Are you asking your children to do certain tasks or behaviors without any results? Are you frustrated you’ve asked them to listen but they aren’t? Learn three parenting behaviors that will help get your kids to listen without yelling.
Get Kids to Listen Without Nagging, Arguing or Repeating Yourself 1,000 Times
So, you’ve asked nicely, then asked a little less nicely, and then asked more firmly before you finally lose it and scream, “WHY AREN’T YOU LISTENING TO MOMMY?!?!?”
Welcome to our last blog visit on the “Trials of the Working Parent” Blog Book Tour. We are here with Corinne at The Pragmatic Parent, for our final post of the tour.
Today, we’re tackling how to get your child to listen the first time you ask them to do something. This is a common problem for so many parents!
How many of us catch ourselves repeating the same directive to our kids 2, 3, 5 times before they actually seem to listen to us? It’s extremely frustrating, but it can be dangerous too! What if your child is running into the street as a car is approaching? When you say “STOP,” they must STOP the FIRST time you say it because the second time might be too late.
Getting your kiddos to listen when you first address them can be a tricky endeavor, but it doesn’t have to result to yelling. There are three factors I’m going to discuss, and if you start applying them, they will help reduce (or better, eliminate) the frequency which you feel you have to resort to screaming at your kids.
The process of helping your kids listen the first time include;
- Parental Follow-Through, and
- Parental Consistency.
Warnings: What to Do (& Not Do)
A “warning” is when you inform your child that if they don’t change their current behavior, a specific consequence will ensue. The problem with “warnings” is that parents fall into the trap of giving multiple warnings, or warnings that are not attached to a specific behavior.
As a rule of thumb, you should only give your child ONE warning, and that warning should be very specific. Let’s look at some examples:
Example # 1 of a Warning:
Kelly is throwing a ball around in the house. Mommy says, “Kelly, stop doing that.” Kelly continues. Mommy raises her voice, “Kelly, I said stop that!” Kelly keeps going. Mommy raises her voice more, stating, “Kelly, stop it or you’re going to get in trouble!” Kelly keeps going. Mommy, now frustrated, takes the ball away, “I told you to stop! Why don’t you listen to me?!?!”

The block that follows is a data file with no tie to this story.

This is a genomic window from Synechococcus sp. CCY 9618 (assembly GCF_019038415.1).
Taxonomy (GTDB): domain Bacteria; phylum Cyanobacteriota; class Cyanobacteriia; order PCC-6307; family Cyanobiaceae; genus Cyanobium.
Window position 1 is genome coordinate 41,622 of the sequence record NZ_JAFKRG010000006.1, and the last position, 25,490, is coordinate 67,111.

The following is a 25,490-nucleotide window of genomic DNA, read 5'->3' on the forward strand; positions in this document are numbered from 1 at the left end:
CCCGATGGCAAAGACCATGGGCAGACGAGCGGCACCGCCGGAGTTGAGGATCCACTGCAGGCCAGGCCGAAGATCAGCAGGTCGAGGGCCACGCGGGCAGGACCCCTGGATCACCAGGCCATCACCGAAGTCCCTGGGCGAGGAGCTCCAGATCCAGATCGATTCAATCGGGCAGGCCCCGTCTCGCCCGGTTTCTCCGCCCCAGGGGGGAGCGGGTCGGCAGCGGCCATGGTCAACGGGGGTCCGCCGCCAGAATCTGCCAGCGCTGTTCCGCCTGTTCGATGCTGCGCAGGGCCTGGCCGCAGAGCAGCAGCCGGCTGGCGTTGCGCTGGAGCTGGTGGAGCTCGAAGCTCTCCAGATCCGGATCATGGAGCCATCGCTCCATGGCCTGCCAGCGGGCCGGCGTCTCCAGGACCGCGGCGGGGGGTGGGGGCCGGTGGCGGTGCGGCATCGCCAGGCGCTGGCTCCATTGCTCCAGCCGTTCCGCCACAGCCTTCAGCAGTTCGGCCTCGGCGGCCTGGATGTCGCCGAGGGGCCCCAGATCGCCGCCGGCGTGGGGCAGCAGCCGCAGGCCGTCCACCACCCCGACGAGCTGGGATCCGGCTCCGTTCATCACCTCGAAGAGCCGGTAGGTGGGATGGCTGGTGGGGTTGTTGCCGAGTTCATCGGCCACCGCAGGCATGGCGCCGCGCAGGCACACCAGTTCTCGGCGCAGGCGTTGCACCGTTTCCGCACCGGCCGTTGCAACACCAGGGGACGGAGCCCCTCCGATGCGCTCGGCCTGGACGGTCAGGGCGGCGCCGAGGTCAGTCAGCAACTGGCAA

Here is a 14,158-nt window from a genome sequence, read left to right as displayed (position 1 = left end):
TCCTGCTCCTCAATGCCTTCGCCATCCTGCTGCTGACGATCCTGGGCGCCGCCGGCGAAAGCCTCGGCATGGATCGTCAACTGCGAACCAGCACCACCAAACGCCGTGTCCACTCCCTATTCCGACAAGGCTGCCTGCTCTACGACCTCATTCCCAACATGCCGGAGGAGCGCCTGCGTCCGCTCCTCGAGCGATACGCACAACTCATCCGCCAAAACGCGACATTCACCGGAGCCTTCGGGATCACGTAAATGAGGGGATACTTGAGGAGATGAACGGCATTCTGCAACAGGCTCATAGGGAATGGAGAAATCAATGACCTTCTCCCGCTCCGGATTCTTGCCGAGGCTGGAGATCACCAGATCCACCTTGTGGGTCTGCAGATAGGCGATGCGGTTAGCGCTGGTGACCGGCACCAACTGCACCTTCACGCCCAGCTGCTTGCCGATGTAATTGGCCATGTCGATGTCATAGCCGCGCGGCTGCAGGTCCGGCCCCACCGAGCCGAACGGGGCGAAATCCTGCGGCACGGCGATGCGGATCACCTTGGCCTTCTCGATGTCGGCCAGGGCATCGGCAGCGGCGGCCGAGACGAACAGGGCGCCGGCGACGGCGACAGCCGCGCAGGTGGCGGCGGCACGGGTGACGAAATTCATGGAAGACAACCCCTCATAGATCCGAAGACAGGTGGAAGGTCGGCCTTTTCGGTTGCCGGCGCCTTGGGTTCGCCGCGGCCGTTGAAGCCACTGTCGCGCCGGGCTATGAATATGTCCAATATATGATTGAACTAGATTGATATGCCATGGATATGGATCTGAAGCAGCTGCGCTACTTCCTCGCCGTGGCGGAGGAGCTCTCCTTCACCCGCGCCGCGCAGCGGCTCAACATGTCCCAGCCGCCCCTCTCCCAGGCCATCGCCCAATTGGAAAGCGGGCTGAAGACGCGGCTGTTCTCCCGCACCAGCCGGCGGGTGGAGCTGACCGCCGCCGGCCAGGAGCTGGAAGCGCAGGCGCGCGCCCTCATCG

Example # 2 of a Warning:
Kelly is throwing a ball around in the house. Mommy says, “Kelly, stop throwing the ball in the house or I will take the ball away.” Kelly keeps going. Mommy takes the ball from Kelly, saying, “Because you were throwing the ball around in the house and you didn’t follow my directions when I asked you to stop throwing the ball, I’m taking the ball away.”
Reviewing Example # 1:
This is a classic picture of what a lot of parents will experience.
In this example, Mom gives Kelly 3 warnings before enacting the discipline. Her third warning is also very vague regarding what the consequence will be. Parents who tend to give multiple warnings will typically have kids who don’t listen the first time a directive is given.
Children are very smart; they are biologically wired to learn patterns of behaviors from their caregivers.
As such, it doesn’t take long for them to figure out how many warnings their parents will give before they have to take their parents seriously.
Furthermore, the warnings are vague. They fail to tell Kelly what behavior she is supposed to stop. Kids are great at looking for loopholes in our household rules.
I’ve had kids in therapy that will say things like, “I thought you wanted me to stop jumping. I didn’t know that you wanted me to stop throwing the ball.” To prevent this, being specific in your warnings is helpful in increasing the likelihood that your child will listen to your directions.
Reviewing Example # 2:
Example # 2, by contrast, shows Mom giving only 1 warning. The warning is also very specific about what behavior the mom is looking for and what the consequence will be. A child who grows up knowing that he only gets 1 warning is much more likely to listen to his parent the first time the directive is given. The child knows that he won’t get a second chance at it. This example also shows the parental follow through, which is a very important part of effective discipline. This leads us to our next point….